The signal comes despite efforts by the White House to squeeze out more votes in favor of a much larger tax cut by pressuring lawmakers in their home states. The letter to Senate Budget Committee Chairman Pete Domenici, R-N.M., and Ranking Member Kent Conrad, D-N.D., shows that as the Senate prepares to return to Washington to consider tax-cutting legislation, those pressure tactics apparently failed.
"Rather than crafting a conference report that may not pass or passes by only one vote, we urge you to pursue a strategy that would result in broad, bipartisan support in the House and Senate," the foursome wrote.
Earlier this month, Breaux and Nelson had complained that the White House seemed unwilling to engage in serious negotiations over the tax cut, which the president has said should be $1.6 trillion.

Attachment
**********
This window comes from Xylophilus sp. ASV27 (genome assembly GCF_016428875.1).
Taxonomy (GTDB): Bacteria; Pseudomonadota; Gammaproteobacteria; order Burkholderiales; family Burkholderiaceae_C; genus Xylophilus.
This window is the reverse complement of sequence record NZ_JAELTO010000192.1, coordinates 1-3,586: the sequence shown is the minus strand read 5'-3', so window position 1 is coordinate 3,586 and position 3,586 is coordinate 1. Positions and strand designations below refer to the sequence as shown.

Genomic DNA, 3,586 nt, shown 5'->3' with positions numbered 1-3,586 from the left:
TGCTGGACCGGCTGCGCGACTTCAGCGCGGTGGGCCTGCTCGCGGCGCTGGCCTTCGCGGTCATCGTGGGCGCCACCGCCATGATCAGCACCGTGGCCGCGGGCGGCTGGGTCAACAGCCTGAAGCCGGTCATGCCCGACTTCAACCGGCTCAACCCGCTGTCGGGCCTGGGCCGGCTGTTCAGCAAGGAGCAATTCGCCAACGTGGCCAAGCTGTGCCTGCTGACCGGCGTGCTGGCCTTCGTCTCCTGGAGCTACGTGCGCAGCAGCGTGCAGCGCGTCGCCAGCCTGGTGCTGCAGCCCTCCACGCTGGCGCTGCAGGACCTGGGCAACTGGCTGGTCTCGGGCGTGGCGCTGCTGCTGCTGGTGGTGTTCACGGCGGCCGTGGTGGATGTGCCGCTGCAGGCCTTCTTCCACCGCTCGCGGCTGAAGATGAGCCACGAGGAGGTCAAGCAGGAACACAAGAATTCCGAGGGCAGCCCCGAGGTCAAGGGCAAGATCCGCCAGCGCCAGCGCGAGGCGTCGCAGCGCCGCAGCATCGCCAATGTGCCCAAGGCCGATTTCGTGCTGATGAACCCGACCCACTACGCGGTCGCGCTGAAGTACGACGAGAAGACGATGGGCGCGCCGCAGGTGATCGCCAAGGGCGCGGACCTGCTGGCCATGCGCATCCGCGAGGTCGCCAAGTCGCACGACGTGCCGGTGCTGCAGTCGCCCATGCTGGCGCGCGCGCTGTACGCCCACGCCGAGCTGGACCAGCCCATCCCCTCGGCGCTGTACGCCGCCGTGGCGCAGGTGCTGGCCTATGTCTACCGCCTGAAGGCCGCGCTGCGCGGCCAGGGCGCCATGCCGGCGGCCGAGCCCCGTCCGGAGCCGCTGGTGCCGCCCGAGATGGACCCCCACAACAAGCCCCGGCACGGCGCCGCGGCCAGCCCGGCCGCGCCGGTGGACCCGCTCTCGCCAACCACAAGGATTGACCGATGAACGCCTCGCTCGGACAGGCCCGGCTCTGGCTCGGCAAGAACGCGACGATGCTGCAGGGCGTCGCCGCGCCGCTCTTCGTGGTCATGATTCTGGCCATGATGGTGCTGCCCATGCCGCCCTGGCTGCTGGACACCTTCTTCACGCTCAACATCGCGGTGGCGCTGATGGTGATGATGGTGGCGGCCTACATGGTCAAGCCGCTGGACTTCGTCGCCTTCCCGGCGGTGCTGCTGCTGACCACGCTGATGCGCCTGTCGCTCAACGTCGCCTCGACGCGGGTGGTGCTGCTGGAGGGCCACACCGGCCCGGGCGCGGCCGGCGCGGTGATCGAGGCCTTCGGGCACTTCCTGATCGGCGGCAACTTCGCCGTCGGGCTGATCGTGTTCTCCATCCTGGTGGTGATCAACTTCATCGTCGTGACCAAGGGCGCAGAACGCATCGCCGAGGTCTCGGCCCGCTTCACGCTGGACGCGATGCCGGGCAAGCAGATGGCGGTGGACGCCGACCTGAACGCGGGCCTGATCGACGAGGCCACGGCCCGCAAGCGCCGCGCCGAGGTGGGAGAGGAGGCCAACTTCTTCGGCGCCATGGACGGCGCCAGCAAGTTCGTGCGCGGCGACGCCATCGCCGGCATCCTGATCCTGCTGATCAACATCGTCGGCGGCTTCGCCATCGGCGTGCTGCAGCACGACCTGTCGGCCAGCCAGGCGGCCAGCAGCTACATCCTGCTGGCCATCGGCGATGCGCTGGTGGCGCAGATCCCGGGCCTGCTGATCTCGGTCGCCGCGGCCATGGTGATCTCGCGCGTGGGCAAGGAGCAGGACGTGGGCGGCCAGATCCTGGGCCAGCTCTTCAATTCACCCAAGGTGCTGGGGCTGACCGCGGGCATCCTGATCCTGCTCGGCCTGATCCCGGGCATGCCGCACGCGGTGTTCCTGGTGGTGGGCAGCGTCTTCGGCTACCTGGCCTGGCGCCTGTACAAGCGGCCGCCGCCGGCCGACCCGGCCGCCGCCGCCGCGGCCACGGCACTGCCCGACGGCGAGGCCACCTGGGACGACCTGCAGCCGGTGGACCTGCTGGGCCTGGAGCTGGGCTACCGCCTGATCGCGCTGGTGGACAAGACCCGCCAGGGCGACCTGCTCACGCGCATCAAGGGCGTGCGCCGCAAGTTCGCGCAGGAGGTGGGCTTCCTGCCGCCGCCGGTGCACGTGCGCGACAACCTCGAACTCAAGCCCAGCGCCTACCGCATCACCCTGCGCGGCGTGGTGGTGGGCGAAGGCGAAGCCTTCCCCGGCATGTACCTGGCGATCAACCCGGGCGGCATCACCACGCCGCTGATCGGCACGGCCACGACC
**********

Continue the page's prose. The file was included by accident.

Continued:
Before the vote on the Senate budget resolution to shrink the tax cut to $1.2 trillion, White House officials and outside groups tried persuasion in home states. For example, White House Office of Management and Budget Director Mitch Daniels contacted newspapers in Nebraska to prod Nelson into voting for a large tax cut, and White House Chief of Staff Andrew Card spotlighted Jeffords through the media in Vermont.
"The week of the vote, Andrew Card made calls to Vermont media outlets, and there has been an ad campaign," Jeffords press secretary Erik Smulson said. "But paying a political price? Senator Jeffords is not paying a political price."
The Senate will return this month to begin consideration of that bill that would pass the actual tax cut itself, and with this new letter, Bush faces a bigger hurdle than ever to get his big tax cut passed.
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